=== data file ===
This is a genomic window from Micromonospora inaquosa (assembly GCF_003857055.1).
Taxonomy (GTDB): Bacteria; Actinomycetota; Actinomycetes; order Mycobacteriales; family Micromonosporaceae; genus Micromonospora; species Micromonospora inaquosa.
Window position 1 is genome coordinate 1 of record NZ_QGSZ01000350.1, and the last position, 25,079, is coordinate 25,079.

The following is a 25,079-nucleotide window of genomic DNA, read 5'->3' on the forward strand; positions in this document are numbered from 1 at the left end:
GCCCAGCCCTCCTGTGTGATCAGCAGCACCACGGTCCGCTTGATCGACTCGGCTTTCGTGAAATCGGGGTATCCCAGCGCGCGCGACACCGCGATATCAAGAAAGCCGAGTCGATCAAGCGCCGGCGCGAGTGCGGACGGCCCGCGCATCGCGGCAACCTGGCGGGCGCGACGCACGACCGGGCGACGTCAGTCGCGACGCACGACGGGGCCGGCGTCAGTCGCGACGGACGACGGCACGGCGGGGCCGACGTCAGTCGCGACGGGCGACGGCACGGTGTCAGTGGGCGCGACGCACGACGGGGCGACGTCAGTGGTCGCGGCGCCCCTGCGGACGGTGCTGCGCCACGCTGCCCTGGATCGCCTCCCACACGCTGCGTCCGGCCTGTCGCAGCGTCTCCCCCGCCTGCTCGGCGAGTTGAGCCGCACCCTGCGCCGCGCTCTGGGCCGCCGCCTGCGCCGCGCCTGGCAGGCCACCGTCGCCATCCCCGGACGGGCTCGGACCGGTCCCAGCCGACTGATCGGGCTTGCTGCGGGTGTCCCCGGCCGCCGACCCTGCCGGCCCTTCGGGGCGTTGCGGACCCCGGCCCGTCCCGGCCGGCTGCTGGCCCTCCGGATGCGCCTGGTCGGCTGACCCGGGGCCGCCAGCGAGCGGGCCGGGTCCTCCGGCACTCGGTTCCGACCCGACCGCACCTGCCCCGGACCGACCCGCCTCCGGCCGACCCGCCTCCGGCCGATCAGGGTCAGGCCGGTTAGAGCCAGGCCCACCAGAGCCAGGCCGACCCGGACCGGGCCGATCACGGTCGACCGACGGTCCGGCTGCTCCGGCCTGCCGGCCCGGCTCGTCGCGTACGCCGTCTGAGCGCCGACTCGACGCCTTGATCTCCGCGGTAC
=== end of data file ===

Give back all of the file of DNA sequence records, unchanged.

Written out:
This is a genomic window from Micromonospora inaquosa (assembly GCF_003857055.1).
Taxonomy (GTDB): Bacteria; Actinomycetota; Actinomycetes; order Mycobacteriales; family Micromonosporaceae; genus Micromonospora; species Micromonospora inaquosa.
Window position 1 is genome coordinate 1 of record NZ_QGSZ01000350.1, and the last position, 25,079, is coordinate 25,079.

The following is a 25,079-nucleotide window of genomic DNA, read 5'->3' on the forward strand; positions in this document are numbered from 1 at the left end:
GCCCAGCCCTCCTGTGTGATCAGCAGCACCACGGTCCGCTTGATCGACTCGGCTTTCGTGAAATCGGGGTATCCCAGCGCGCGCGACACCGCGATATCAAGAAAGCCGAGTCGATCAAGCGCCGGCGCGAGTGCGGACGGCCCGCGCATCGCGGCAACCTGGCGGGCGCGACGCACGACCGGGCGACGTCAGTCGCGACGCACGACGGGGCCGGCGTCAGTCGCGACGGACGACGGCACGGCGGGGCCGACGTCAGTCGCGACGGGCGACGGCACGGTGTCAGTGGGCGCGACGCACGACGGGGCGACGTCAGTGGTCGCGGCGCCCCTGCGGACGGTGCTGCGCCACGCTGCCCTGGATCGCCTCCCACACGCTGCGTCCGGCCTGTCGCAGCGTCTCCCCCGCCTGCTCGGCGAGTTGAGCCGCACCCTGCGCCGCGCTCTGGGCCGCCGCCTGCGCCGCGCCTGGCAGGCCACCGTCGCCATCCCCGGACGGGCTCGGACCGGTCCCAGCCGACTGATCGGGCTTGCTGCGGGTGTCCCCGGCCGCCGACCCTGCCGGCCCTTCGGGGCGTTGCGGACCCCGGCCCGTCCCGGCCGGCTGCTGGCCCTCCGGATGCGCCTGGTCGGCTGACCCGGGGCCGCCAGCGAGCGGGCCGGGTCCTCCGGCACTCGGTTCCGACCCGACCGCACCTGCCCCGGACCGACCCGCCTCCGGCCGACCCGCCTCCGGCCGATCAGGGTCAGGCCGGTTAGAGCCAGGCCCACCAGAGCCAGGCCGACCCGGACCGGGCCGATCACGGTCGACCGACGGTCCGGCTGCTCCGGCCTGCCGGCCCGGCTCGTCGCGTACGCCGTCTGAGCGCCGACTCGACGCCTTGATCTCCGCGGTAC